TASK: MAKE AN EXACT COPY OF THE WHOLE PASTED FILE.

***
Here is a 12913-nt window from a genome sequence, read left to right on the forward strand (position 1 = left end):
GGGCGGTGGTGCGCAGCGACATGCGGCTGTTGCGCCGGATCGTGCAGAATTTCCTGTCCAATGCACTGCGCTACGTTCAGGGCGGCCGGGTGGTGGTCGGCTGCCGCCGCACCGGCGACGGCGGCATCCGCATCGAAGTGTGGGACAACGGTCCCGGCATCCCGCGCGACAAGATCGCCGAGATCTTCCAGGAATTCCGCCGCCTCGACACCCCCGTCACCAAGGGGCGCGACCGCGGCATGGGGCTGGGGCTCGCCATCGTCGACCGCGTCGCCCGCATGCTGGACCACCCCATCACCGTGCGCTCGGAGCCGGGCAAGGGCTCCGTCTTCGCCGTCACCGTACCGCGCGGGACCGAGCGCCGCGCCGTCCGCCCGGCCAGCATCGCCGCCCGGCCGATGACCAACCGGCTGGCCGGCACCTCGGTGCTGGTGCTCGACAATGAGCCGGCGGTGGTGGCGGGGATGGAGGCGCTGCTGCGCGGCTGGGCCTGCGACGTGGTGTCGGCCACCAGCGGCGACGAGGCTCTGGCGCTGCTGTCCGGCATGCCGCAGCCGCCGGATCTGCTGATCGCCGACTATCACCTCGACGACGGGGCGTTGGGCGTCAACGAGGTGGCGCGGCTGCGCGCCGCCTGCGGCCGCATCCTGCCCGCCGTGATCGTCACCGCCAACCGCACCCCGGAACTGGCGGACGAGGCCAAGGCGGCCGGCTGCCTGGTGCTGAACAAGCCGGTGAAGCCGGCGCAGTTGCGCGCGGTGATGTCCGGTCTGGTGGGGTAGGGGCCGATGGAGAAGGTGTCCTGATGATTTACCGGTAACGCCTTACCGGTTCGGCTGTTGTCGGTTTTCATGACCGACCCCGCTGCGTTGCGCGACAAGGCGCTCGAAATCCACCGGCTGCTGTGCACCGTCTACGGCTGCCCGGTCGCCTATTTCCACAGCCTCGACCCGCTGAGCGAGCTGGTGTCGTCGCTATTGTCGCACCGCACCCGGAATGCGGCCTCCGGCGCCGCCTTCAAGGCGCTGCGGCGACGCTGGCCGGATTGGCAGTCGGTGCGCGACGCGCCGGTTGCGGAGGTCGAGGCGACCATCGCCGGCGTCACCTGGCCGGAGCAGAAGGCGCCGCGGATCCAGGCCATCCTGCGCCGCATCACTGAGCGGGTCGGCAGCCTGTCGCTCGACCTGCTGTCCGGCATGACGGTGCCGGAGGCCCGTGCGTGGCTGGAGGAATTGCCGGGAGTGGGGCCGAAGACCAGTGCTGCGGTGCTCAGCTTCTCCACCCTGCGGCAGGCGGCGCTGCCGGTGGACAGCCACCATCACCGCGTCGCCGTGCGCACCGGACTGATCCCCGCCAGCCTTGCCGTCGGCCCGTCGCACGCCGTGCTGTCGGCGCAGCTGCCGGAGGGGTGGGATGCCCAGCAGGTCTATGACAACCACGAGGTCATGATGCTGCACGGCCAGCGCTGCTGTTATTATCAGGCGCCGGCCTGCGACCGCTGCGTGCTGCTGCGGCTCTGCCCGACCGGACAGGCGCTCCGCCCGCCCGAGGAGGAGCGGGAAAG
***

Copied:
Here is a 12913-nt window from a genome sequence, read left to right on the forward strand (position 1 = left end):
GGGCGGTGGTGCGCAGCGACATGCGGCTGTTGCGCCGGATCGTGCAGAATTTCCTGTCCAATGCACTGCGCTACGTTCAGGGCGGCCGGGTGGTGGTCGGCTGCCGCCGCACCGGCGACGGCGGCATCCGCATCGAAGTGTGGGACAACGGTCCCGGCATCCCGCGCGACAAGATCGCCGAGATCTTCCAGGAATTCCGCCGCCTCGACACCCCCGTCACCAAGGGGCGCGACCGCGGCATGGGGCTGGGGCTCGCCATCGTCGACCGCGTCGCCCGCATGCTGGACCACCCCATCACCGTGCGCTCGGAGCCGGGCAAGGGCTCCGTCTTCGCCGTCACCGTACCGCGCGGGACCGAGCGCCGCGCCGTCCGCCCGGCCAGCATCGCCGCCCGGCCGATGACCAACCGGCTGGCCGGCACCTCGGTGCTGGTGCTCGACAATGAGCCGGCGGTGGTGGCGGGGATGGAGGCGCTGCTGCGCGGCTGGGCCTGCGACGTGGTGTCGGCCACCAGCGGCGACGAGGCTCTGGCGCTGCTGTCCGGCATGCCGCAGCCGCCGGATCTGCTGATCGCCGACTATCACCTCGACGACGGGGCGTTGGGCGTCAACGAGGTGGCGCGGCTGCGCGCCGCCTGCGGCCGCATCCTGCCCGCCGTGATCGTCACCGCCAACCGCACCCCGGAACTGGCGGACGAGGCCAAGGCGGCCGGCTGCCTGGTGCTGAACAAGCCGGTGAAGCCGGCGCAGTTGCGCGCGGTGATGTCCGGTCTGGTGGGGTAGGGGCCGATGGAGAAGGTGTCCTGATGATTTACCGGTAACGCCTTACCGGTTCGGCTGTTGTCGGTTTTCATGACCGACCCCGCTGCGTTGCGCGACAAGGCGCTCGAAATCCACCGGCTGCTGTGCACCGTCTACGGCTGCCCGGTCGCCTATTTCCACAGCCTCGACCCGCTGAGCGAGCTGGTGTCGTCGCTATTGTCGCACCGCACCCGGAATGCGGCCTCCGGCGCCGCCTTCAAGGCGCTGCGGCGACGCTGGCCGGATTGGCAGTCGGTGCGCGACGCGCCGGTTGCGGAGGTCGAGGCGACCATCGCCGGCGTCACCTGGCCGGAGCAGAAGGCGCCGCGGATCCAGGCCATCCTGCGCCGCATCACTGAGCGGGTCGGCAGCCTGTCGCTCGACCTGCTGTCCGGCATGACGGTGCCGGAGGCCCGTGCGTGGCTGGAGGAATTGCCGGGAGTGGGGCCGAAGACCAGTGCTGCGGTGCTCAGCTTCTCCACCCTGCGGCAGGCGGCGCTGCCGGTGGACAGCCACCATCACCGCGTCGCCGTGCGCACCGGACTGATCCCCGCCAGCCTTGCCGTCGGCCCGTCGCACGCCGTGCTGTCGGCGCAGCTGCCGGAGGGGTGGGATGCCCAGCAGGTCTATGACAACCACGAGGTCATGATGCTGCACGGCCAGCGCTGCTGTTATTATCAGGCGCCGGCCTGCGACCGCTGCGTGCTGCTGCGGCTCTGCCCGACCGGACAGGCGCTCCGCCCGCCCGAGGAGGAGCGGGAAAG